People are "hoping and waiting for New Zealand to come up with something unique, a breakthrough in earthquake engineering applied to the real world and Christchurch can be the first model for such a revolution - a city that is going to be not only beautiful but much safer."
But locally, the feelings of residents about the city's architecture since last February have probably slumped. In general terms, we have gone from thinking that much of the city came through surprisingly well to being alarmed at how much is coming down. Is this fair?
"It's a very delicate situation," Pampanin says. "There is a quite clear and common understanding and agreement between engineers and scientists, not only nationally but internationally, that the intensity of the ground shaking experienced in the central business district was so much bigger than the design level that it was actually a positive surprise that the city came out as it did in terms of buildings not collapsing in the numbers that statistically would have been expected to occur.
"The expectation would have been a much higher number of buildings collapsing and a much higher number of fatalities.
"It is hard to think in this way, but there is partial good news. The design codes have been continuously and rigorously refined and improved over recent decades, as more knowledge has been developed, and in general terms properly implemented, but the reality - a reality that engineers and scientists did know but the population did not - is that the buildings were mainly meant to protect the lives of people and this was in an under-design-level earthquake, which February 22 exceeded.
"From this point of view, the performance of the buildings was generally very good, if not better than what was expected, but the expectations are different from a technical point of view than from the general population's point of view.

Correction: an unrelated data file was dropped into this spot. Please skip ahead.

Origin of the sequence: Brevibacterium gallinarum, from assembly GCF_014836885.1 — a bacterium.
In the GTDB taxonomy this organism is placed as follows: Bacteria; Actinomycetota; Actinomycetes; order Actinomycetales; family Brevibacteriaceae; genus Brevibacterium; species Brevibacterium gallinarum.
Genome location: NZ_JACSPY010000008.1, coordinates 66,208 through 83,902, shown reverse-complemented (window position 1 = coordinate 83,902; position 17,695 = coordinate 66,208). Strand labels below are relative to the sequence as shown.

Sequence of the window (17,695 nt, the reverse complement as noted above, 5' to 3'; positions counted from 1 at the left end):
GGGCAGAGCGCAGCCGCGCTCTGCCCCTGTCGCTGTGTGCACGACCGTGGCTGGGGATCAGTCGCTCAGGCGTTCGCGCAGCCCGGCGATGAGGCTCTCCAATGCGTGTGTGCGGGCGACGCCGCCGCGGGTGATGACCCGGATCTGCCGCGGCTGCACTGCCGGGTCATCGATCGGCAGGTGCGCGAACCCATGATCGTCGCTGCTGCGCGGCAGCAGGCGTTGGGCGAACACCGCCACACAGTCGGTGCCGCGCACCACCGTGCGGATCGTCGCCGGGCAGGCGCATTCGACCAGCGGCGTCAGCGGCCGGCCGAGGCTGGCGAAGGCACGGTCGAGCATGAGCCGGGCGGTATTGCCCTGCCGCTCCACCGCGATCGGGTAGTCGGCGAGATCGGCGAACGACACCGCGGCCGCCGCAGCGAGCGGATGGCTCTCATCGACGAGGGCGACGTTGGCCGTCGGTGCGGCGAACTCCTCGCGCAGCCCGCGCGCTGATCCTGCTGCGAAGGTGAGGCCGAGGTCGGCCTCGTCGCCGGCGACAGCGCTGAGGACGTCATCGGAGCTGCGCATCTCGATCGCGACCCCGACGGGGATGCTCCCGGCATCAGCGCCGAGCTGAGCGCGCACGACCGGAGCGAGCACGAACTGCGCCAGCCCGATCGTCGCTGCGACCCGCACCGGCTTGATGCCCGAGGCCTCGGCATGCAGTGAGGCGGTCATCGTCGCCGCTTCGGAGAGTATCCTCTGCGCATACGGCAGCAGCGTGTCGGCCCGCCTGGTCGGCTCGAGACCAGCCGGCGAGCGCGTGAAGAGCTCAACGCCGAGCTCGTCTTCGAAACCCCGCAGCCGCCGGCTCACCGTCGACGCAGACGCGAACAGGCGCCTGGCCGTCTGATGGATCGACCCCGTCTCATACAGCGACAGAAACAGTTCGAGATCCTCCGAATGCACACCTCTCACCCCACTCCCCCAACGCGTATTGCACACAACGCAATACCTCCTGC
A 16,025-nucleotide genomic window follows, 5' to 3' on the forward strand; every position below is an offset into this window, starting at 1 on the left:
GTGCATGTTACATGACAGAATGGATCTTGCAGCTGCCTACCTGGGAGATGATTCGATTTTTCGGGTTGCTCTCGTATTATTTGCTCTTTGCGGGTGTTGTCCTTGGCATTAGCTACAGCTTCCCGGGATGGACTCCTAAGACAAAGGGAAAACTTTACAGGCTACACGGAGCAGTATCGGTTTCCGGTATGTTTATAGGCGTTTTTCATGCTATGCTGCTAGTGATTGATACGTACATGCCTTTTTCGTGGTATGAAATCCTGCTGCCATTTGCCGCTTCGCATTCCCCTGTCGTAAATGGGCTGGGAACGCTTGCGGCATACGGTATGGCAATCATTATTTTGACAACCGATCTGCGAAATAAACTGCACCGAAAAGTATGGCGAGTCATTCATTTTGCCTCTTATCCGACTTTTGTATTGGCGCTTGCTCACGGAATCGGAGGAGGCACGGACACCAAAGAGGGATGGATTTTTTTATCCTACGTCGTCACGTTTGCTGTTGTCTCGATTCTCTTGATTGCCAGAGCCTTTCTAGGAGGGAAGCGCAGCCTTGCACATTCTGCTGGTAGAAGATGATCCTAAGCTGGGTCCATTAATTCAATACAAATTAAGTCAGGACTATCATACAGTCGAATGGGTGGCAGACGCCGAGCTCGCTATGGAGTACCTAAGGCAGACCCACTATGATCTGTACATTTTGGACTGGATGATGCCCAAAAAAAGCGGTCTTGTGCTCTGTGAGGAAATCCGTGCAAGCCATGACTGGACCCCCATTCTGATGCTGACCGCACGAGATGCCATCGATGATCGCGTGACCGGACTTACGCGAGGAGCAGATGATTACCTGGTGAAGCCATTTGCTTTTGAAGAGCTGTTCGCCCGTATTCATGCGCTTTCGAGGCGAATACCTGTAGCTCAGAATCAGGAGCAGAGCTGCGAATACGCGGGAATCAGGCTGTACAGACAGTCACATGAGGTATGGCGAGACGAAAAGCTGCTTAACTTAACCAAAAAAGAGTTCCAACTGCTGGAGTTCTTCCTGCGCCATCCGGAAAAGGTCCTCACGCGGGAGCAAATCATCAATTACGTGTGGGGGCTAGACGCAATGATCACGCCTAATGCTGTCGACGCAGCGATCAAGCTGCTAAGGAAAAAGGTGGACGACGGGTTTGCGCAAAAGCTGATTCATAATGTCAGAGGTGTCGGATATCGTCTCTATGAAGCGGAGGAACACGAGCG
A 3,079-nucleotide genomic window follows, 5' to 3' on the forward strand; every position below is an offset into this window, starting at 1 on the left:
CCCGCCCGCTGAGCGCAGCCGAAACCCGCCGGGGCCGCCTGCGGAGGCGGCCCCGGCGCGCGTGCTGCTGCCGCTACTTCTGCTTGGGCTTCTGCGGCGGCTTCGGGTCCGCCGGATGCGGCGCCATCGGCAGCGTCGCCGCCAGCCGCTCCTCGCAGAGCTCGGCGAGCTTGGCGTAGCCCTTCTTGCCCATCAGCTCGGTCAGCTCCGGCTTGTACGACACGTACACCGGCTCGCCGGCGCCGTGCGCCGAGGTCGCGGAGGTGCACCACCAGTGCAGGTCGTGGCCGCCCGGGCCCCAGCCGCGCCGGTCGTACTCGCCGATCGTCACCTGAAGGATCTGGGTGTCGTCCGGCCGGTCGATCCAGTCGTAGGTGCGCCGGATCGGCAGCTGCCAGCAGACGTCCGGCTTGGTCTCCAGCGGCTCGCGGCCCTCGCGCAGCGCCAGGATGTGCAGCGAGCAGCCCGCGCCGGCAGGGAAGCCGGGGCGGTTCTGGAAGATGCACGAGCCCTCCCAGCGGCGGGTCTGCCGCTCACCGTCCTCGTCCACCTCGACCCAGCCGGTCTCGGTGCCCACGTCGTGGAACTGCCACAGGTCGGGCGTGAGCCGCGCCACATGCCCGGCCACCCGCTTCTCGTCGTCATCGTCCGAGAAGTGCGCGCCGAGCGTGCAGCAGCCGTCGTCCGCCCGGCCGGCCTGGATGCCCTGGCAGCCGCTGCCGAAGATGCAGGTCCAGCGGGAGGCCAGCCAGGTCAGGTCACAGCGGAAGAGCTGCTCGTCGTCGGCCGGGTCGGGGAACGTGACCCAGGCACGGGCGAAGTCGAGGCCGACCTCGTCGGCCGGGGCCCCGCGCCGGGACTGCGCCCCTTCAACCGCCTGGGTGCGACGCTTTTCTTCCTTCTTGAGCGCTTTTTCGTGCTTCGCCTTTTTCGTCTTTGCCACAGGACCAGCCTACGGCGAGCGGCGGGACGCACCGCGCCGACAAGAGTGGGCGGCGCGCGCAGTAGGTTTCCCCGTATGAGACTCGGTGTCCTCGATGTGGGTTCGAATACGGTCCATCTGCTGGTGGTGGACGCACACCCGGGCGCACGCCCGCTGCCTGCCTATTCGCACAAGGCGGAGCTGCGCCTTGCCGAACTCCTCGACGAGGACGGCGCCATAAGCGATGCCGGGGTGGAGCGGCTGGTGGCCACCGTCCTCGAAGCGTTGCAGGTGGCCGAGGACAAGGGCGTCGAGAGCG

"The new revolution in earthquake engineering that is going to happen is to deliver a building, a city and a country that is up to the expectation of the people. The expectation of the people is not that a building will have to be demolished after an earthquake."
He likes the analogy of a car in a crash: you survive but the car is destroyed. That was the thinking. The next step is to ensure that buildings survive, which is what the general public now expects.
"The good news is that what we are capable of doing in 2012 is much, much better than what was possible in the 1970s and 1980s."
A new building for the College of Creative Arts at Massey University in Wellington was built using post-tensioned materials in techniques that Pampanin helped to pioneer at Canterbury, with Andy Buchanan and Alessandro Palermo. Essentially, the building will sway and then spring back to its original position.
"Things are going to change rapidly," Pampanin says. "It's just that, until recently, there was no appetite for people to change. There was a negative prejudice that new things would cost more, but we know that it doesn't happen that way for other technologies. New televisions, new computers and new cars do not cost more in relative terms and they clearly perform better than old ones."
Christchurch will be or can be safer with strengthening on existing buildings also. "People naturally say, who is going to pay? Without putting that question, it must happen."
He says there are models around the world in which government incentives, private money and insurance combine to pay for it. Reduced premiums and tax rebates are ways of incentivising the retrofit of vulnerable buildings as well as the design of new ones based on low- damage technologies.
Hence, earthquake- resistant cities are much more possible than people might think.
"We say it is unacceptable to not implement in 2012 what we have in our hands already."
The key is that, post- earthquake, better-informed tenants are asking for the proper option, not the cheapest option.
"Asking today for 1970s-80s technology is the cheapest option."
In the wake of the quakes and the worldwide attention, you would expect to see a new level of interest in earthquake engineering at Canterbury University.
Actually, it is more about understanding than interest, but Pampanin says there is also increased demand from people overseas wanting to come to Christchurch, as "this is becoming an open-air laboratory".
In work ranging from building damage inspection to computer modelling of how buildings performed under the shaking and what they could do if retrofitted or designed according to new technology, "this is at the moment the best place to see all of it".